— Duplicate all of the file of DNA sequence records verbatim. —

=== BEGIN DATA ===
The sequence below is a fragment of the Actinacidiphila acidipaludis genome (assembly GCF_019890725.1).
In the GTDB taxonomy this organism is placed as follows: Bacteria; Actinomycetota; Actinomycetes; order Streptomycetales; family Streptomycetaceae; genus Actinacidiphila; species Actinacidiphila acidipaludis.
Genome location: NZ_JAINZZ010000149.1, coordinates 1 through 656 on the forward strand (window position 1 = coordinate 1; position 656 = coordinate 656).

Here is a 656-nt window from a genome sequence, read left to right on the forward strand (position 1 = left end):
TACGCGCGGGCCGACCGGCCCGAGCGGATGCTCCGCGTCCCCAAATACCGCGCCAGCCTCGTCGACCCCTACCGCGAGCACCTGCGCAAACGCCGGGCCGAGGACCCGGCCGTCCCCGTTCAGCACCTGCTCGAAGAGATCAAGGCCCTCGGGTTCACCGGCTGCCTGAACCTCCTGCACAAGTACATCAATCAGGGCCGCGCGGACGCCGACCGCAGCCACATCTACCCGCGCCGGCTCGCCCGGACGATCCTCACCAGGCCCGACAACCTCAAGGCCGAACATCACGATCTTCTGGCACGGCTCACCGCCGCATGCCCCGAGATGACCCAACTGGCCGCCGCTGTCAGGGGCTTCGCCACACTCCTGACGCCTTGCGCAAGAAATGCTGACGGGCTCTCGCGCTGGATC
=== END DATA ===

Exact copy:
The sequence below is a fragment of the Actinacidiphila acidipaludis genome (assembly GCF_019890725.1).
In the GTDB taxonomy this organism is placed as follows: Bacteria; Actinomycetota; Actinomycetes; order Streptomycetales; family Streptomycetaceae; genus Actinacidiphila; species Actinacidiphila acidipaludis.
Genome location: NZ_JAINZZ010000149.1, coordinates 1 through 656 on the forward strand (window position 1 = coordinate 1; position 656 = coordinate 656).

Here is a 656-nt window from a genome sequence, read left to right on the forward strand (position 1 = left end):
TACGCGCGGGCCGACCGGCCCGAGCGGATGCTCCGCGTCCCCAAATACCGCGCCAGCCTCGTCGACCCCTACCGCGAGCACCTGCGCAAACGCCGGGCCGAGGACCCGGCCGTCCCCGTTCAGCACCTGCTCGAAGAGATCAAGGCCCTCGGGTTCACCGGCTGCCTGAACCTCCTGCACAAGTACATCAATCAGGGCCGCGCGGACGCCGACCGCAGCCACATCTACCCGCGCCGGCTCGCCCGGACGATCCTCACCAGGCCCGACAACCTCAAGGCCGAACATCACGATCTTCTGGCACGGCTCACCGCCGCATGCCCCGAGATGACCCAACTGGCCGCCGCTGTCAGGGGCTTCGCCACACTCCTGACGCCTTGCGCAAGAAATGCTGACGGGCTCTCGCGCTGGATC